The last customers left, having consumed copious amounts of coffee. I walked to the front and switch off the ‘OPEN’ sign. I stepped into the front foyer and turned the door sign to ‘CLOSED’. I locked the door and leaned my head against the cold glass. It felt so compelling and I imagined my head slowly slipping through the glass as though into a vertical pool of ice water. I began to notice that my nostrils were being filled with a pungent ammonia sort of odour. It burned my sinuses and drew me back into consciousness. As I looked around I noticed that the wall beside me was wet and there was a puddle on the floor. I leaned down and took a whiff and became nauseated as I realized someone had actually pissed in the foyer.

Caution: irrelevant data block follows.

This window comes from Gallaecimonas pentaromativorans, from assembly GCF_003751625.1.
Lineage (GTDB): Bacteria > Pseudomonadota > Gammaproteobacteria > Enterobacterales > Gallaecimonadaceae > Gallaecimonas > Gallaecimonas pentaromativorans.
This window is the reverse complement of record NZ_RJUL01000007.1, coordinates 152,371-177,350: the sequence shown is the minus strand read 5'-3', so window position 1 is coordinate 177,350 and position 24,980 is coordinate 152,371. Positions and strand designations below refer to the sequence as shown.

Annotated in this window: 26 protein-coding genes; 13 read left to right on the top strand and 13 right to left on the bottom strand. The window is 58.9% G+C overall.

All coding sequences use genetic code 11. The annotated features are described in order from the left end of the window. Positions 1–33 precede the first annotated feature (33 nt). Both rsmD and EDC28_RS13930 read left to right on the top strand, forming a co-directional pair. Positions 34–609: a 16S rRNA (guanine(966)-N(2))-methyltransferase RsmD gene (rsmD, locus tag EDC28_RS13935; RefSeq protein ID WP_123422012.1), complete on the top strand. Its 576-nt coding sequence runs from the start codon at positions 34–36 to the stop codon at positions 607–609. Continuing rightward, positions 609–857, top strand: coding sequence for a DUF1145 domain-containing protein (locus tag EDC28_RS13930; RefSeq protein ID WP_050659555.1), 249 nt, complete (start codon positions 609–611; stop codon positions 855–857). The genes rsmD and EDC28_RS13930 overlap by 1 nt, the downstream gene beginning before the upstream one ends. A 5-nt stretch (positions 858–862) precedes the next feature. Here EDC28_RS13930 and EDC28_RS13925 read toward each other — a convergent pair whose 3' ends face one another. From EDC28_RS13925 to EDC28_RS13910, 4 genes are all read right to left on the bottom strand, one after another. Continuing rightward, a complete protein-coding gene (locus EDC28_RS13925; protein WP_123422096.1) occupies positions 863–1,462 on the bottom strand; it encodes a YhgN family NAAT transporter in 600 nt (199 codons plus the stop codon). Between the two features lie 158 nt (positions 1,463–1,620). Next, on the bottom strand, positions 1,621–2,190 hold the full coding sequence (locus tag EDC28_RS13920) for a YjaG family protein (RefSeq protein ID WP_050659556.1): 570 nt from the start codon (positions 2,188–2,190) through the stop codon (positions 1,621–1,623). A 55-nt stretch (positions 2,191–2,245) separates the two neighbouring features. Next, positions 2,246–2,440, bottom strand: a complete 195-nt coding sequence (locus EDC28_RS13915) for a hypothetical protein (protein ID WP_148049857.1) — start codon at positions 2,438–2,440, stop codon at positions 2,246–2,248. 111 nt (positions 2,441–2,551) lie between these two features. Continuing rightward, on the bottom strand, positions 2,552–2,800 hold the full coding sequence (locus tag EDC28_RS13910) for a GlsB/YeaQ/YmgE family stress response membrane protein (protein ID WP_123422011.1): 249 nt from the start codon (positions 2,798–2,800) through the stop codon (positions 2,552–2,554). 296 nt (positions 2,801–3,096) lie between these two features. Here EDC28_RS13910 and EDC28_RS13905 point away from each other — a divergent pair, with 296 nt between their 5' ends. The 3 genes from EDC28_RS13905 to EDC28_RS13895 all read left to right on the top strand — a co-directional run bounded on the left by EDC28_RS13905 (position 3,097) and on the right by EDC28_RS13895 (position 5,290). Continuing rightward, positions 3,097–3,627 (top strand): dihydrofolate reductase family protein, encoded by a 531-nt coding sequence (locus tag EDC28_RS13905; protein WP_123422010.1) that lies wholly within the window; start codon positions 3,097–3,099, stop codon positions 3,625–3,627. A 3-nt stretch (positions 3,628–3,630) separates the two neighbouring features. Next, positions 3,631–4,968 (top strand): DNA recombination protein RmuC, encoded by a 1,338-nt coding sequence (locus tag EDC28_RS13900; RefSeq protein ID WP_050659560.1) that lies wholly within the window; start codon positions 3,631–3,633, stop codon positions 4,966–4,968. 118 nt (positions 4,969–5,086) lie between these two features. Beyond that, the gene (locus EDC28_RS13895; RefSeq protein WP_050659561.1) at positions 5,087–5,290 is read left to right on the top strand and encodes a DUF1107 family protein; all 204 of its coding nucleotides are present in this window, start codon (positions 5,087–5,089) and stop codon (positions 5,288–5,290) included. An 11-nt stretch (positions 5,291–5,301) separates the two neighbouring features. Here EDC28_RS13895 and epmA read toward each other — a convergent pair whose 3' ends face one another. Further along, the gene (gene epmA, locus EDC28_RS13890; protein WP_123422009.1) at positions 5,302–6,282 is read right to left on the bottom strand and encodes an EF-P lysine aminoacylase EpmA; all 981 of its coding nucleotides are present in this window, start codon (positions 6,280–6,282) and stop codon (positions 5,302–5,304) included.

I didn’t have enough intellect left to even begin to ponder why anyone would do such a thing. The only thought that could pierce my haze was that I had to clean it up. By the time I finished and pushed the mop and bucket back into the dining area I had been awake almost 37 hours. I needed sleep but knew I couldn’t drive. I checked the waffle irons and hot holding to ensure they were off and headed towards the back of the kitchen to turn off the dishwasher.

As I shuffled through my galley it began to stretch like someone was pulling the focus way out on a movie camera - I felt dizzy. The dishwasher suddenly seemed to be a hundred yards away. I heard a muffled thud and darkness ensued.